• 3 tablespoons plain Greek yogurt
  • 2 tablespoons mayonnaise
  • ¼ cup finely chopped celery
  • ¼ teaspoon salt
  • 2 cups diced cooked chicken
  • ¾ cup fresh blueberries
  • 6 large lettuce leaves
  • 6 (6-inch diameter) whole-wheat tortillas


    1. COMBINE yogurt, mayonnaise, celery and salt in a medium bowl. Gently stir in chicken and blueberries.

    2. MAKE a stack of tortillas separated by damp paper towels, and warm in the microwave: Microwave on high until hot, 30 to 60 seconds.

    3. PLACE warm tortillas on the counter. Top each tortilla with a lettuce leaf. Scoop about ½ cup chicken-blueberry salad on each lettuce leaf.

    4. ROLL each tortilla into a cylinder. Cut each in half or thirds. Secure with toothpicks, if desired. Serve immediately or wrap tightly in foil and refrigerate.



    FOOD HOLIDAY: National Trail Mix Day

    Today is National Trail Mix Day. While the concept of mixing nuts and dried fruit has been popular for millennia, “trail mix” as a concept for a modern, portable energy snack is relatively new.

    The term refers to a mixture of high-energy foods such as dried fruit and nuts, combined with other tasty additions. Commonly added ingredients include chocolate morsels or M&Ms, sunflower or pumpkin seeds, and breakfast cereals including granola.

    One of the early trail mix products was called Gorp, an acronym for “Good Old Raisins and Peanuts” or “Granola, Oats, Raisins and Peanuts.”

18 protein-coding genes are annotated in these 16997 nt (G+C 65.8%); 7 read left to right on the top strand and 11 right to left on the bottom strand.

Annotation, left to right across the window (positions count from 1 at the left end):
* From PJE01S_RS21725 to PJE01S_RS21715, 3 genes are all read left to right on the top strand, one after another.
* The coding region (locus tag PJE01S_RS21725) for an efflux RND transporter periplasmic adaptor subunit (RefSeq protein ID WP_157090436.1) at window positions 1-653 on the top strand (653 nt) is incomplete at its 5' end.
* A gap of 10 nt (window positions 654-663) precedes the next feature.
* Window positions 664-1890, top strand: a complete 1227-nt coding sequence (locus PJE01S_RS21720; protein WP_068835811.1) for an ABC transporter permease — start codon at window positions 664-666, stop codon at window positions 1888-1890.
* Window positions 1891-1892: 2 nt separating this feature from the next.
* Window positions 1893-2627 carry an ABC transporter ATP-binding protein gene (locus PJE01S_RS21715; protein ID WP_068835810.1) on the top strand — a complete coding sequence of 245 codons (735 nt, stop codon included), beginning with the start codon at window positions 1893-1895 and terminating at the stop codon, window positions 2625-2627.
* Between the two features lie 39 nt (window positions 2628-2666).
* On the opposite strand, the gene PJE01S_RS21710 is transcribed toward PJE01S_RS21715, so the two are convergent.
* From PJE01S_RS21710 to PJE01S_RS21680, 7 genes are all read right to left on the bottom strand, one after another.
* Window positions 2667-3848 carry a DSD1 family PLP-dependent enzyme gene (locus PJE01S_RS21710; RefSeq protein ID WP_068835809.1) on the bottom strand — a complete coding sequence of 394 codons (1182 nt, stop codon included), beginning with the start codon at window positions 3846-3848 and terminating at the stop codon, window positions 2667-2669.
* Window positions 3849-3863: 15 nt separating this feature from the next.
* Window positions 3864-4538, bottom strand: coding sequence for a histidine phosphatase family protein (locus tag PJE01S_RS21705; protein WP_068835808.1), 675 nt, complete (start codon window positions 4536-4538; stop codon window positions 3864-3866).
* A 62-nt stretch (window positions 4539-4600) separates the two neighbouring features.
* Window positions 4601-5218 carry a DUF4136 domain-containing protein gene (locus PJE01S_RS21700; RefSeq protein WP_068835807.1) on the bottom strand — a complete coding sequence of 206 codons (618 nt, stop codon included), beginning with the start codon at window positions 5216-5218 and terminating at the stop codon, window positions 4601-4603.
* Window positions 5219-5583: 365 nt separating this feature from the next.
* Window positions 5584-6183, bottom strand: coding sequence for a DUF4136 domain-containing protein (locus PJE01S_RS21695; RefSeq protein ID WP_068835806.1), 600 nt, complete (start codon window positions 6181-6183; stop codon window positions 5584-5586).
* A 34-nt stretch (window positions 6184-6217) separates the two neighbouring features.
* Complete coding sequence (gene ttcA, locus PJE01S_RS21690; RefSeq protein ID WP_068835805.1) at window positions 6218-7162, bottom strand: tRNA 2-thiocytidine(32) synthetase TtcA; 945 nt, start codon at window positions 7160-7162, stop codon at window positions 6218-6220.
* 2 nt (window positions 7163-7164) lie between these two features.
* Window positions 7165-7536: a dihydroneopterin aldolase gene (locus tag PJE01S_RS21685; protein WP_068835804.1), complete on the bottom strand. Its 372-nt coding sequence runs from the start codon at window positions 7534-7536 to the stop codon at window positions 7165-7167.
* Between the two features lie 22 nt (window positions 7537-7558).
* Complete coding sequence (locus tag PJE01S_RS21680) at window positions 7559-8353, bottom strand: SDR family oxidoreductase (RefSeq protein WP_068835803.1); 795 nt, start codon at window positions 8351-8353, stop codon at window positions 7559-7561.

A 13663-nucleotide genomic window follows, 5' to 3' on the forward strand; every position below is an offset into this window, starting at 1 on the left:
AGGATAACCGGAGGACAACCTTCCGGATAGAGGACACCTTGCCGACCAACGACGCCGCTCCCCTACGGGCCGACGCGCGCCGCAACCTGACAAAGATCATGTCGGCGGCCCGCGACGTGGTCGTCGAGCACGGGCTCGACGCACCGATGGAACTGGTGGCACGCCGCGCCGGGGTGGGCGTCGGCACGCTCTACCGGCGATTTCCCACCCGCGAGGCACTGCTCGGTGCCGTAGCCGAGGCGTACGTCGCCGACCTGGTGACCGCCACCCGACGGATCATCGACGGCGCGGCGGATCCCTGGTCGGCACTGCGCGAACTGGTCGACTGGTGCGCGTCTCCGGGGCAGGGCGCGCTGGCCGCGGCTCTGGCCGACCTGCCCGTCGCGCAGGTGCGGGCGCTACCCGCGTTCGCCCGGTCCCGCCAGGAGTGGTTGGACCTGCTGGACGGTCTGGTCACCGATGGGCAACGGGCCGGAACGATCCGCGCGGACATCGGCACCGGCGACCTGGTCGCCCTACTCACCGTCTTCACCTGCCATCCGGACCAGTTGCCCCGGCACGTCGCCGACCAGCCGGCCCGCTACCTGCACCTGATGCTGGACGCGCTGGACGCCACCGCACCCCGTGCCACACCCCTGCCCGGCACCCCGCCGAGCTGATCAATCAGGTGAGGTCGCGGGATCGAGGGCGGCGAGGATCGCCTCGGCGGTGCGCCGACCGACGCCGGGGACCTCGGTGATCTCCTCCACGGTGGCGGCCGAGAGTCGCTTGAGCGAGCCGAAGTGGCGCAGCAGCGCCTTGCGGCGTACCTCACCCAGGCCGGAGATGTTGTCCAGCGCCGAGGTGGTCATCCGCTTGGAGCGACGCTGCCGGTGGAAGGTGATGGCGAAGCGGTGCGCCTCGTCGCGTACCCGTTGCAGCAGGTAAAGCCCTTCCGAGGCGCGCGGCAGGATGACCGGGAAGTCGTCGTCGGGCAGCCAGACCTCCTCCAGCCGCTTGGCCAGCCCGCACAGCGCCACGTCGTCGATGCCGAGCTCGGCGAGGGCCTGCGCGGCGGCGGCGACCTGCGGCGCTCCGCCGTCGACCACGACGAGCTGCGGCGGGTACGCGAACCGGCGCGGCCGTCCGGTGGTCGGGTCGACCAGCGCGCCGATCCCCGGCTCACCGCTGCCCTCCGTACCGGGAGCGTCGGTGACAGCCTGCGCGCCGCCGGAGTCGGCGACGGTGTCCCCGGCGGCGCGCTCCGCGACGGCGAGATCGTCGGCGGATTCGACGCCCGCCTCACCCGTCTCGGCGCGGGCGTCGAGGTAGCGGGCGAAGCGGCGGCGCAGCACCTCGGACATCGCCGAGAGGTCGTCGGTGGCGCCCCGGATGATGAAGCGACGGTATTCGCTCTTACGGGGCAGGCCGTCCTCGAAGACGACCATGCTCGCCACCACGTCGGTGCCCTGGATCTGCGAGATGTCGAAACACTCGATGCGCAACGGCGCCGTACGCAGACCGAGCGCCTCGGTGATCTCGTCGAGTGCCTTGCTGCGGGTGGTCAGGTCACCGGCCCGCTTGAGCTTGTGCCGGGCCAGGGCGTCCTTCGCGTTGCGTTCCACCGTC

Buy it or make your own. Photo courtesy Vital Choice.


    According to Wikipedia, two California firms, Hadley Fruit Orchards and Harmony Foods, claim that trail mix was invented in 1968 by two California surfers, who blended peanuts and raisins together for an energy snack.

    But it happened more than ten years earlier. Trail mix is mentioned in Jack Kerouac’s 1958 novel, The Dharma Bums, when characters plan meals for for a hiking trip. To make it into a book published in 1958, it needed to be around a few years earlier. Variations of portable energy food have been carried by mankind since the beginning.


    A mix from Comfort Crunch. Photo by Hannah
    Kaminsky | THE NIBBLE


    Trail mix is preferred as a snack especially by hikers and campers because it is lightweight, easily portable and requires no refrigeration. It’s a delicious, better for you snack at home, school, work and in lunch bags everywhere.


  • Candy: carob chips, chocolate chips/chunks, M&M’s, mini marshmallows, Reese’s Pieces, toffee, yogurt clusters
  • Cereal: Cheerios, Corn Flakes, granola, rolled oats
  • Dried fruits: apples, apricots, banana chips, blueberries, cherries, coconut, cranberries (Craisins), dates, mangoes, raisins
  • Exotica: crystallized ginger, Japanese rice crackers, sesame sticks, wasabi peas
  • Legumes: peanuts, soybeans
  • Nuts: almonds, cashews, pecans, pistachios, walnuts or other favorite
  • Salty snacks: mini crackers, pretzels, sesame sticks
  • Seeds: chia, pumpkin seeds (pepitas), sunflower seeds

    Keep experimenting with ingredients and proportions until you have your “signature” trail mix recipe. Then consider it as general gifts and stocking stuffers.